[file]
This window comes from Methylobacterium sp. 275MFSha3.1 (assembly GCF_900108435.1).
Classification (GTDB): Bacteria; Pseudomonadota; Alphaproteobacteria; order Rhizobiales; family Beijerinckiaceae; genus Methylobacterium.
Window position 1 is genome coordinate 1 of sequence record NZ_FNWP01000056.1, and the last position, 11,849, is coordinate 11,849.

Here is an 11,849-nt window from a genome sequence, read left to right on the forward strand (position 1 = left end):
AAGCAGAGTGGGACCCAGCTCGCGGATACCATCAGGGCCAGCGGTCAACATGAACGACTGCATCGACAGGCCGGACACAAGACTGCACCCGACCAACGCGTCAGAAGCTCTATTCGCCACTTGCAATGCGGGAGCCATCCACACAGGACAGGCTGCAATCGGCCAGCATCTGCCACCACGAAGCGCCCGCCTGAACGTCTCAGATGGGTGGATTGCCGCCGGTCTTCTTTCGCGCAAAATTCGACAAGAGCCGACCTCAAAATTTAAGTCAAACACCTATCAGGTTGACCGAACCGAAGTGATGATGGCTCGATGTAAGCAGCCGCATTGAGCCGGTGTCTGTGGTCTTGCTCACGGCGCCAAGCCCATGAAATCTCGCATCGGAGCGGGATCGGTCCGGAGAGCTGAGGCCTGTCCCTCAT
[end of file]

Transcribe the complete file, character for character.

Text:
This window comes from Methylobacterium sp. 275MFSha3.1 (assembly GCF_900108435.1).
Classification (GTDB): Bacteria; Pseudomonadota; Alphaproteobacteria; order Rhizobiales; family Beijerinckiaceae; genus Methylobacterium.
Window position 1 is genome coordinate 1 of sequence record NZ_FNWP01000056.1, and the last position, 11,849, is coordinate 11,849.

Here is an 11,849-nt window from a genome sequence, read left to right on the forward strand (position 1 = left end):
AAGCAGAGTGGGACCCAGCTCGCGGATACCATCAGGGCCAGCGGTCAACATGAACGACTGCATCGACAGGCCGGACACAAGACTGCACCCGACCAACGCGTCAGAAGCTCTATTCGCCACTTGCAATGCGGGAGCCATCCACACAGGACAGGCTGCAATCGGCCAGCATCTGCCACCACGAAGCGCCCGCCTGAACGTCTCAGATGGGTGGATTGCCGCCGGTCTTCTTTCGCGCAAAATTCGACAAGAGCCGACCTCAAAATTTAAGTCAAACACCTATCAGGTTGACCGAACCGAAGTGATGATGGCTCGATGTAAGCAGCCGCATTGAGCCGGTGTCTGTGGTCTTGCTCACGGCGCCAAGCCCATGAAATCTCGCATCGGAGCGGGATCGGTCCGGAGAGCTGAGGCCTGTCCCTCAT